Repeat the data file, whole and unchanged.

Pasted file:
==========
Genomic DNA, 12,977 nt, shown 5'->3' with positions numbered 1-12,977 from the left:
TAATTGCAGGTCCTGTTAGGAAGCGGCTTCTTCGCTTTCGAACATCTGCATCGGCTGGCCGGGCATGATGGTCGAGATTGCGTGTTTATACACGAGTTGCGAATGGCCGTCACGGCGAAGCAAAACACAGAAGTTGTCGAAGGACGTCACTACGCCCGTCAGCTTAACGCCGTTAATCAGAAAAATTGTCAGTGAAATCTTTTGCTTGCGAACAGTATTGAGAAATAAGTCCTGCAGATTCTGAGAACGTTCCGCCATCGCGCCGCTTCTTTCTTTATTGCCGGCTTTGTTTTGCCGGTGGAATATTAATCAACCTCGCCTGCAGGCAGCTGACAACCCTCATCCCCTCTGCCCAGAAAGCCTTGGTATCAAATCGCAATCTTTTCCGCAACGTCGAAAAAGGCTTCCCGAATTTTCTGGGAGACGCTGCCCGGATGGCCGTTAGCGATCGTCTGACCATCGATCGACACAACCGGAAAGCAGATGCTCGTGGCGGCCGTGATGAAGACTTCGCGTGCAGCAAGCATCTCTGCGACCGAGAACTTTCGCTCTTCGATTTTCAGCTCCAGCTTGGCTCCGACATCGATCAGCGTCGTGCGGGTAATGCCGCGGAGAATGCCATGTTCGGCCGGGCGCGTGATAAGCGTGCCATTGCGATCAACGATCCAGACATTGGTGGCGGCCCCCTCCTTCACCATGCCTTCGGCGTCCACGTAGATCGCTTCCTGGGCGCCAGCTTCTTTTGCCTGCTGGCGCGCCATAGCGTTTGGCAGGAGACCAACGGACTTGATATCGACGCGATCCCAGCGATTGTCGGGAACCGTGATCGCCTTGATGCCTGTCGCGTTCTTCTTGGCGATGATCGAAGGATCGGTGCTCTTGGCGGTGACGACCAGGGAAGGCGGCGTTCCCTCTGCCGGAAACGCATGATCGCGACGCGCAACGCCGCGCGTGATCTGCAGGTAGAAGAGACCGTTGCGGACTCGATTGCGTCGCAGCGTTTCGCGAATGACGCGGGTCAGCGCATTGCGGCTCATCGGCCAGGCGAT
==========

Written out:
Genomic DNA, 12,977 nt, shown 5'->3' with positions numbered 1-12,977 from the left:
TAATTGCAGGTCCTGTTAGGAAGCGGCTTCTTCGCTTTCGAACATCTGCATCGGCTGGCCGGGCATGATGGTCGAGATTGCGTGTTTATACACGAGTTGCGAATGGCCGTCACGGCGAAGCAAAACACAGAAGTTGTCGAAGGACGTCACTACGCCCGTCAGCTTAACGCCGTTAATCAGAAAAATTGTCAGTGAAATCTTTTGCTTGCGAACAGTATTGAGAAATAAGTCCTGCAGATTCTGAGAACGTTCCGCCATCGCGCCGCTTCTTTCTTTATTGCCGGCTTTGTTTTGCCGGTGGAATATTAATCAACCTCGCCTGCAGGCAGCTGACAACCCTCATCCCCTCTGCCCAGAAAGCCTTGGTATCAAATCGCAATCTTTTCCGCAACGTCGAAAAAGGCTTCCCGAATTTTCTGGGAGACGCTGCCCGGATGGCCGTTAGCGATCGTCTGACCATCGATCGACACAACCGGAAAGCAGATGCTCGTGGCGGCCGTGATGAAGACTTCGCGTGCAGCAAGCATCTCTGCGACCGAGAACTTTCGCTCTTCGATTTTCAGCTCCAGCTTGGCTCCGACATCGATCAGCGTCGTGCGGGTAATGCCGCGGAGAATGCCATGTTCGGCCGGGCGCGTGATAAGCGTGCCATTGCGATCAACGATCCAGACATTGGTGGCGGCCCCCTCCTTCACCATGCCTTCGGCGTCCACGTAGATCGCTTCCTGGGCGCCAGCTTCTTTTGCCTGCTGGCGCGCCATAGCGTTTGGCAGGAGACCAACGGACTTGATATCGACGCGATCCCAGCGATTGTCGGGAACCGTGATCGCCTTGATGCCTGTCGCGTTCTTCTTGGCGATGATCGAAGGATCGGTGCTCTTGGCGGTGACGACCAGGGAAGGCGGCGTTCCCTCTGCCGGAAACGCATGATCGCGACGCGCAACGCCGCGCGTGATCTGCAGGTAGAAGAGACCGTTGCGGACTCGATTGCGTCGCAGCGTTTCGCGAATGACGCGGGTCAGCGCATTGCGGCTCATCGGCCAGGCGAT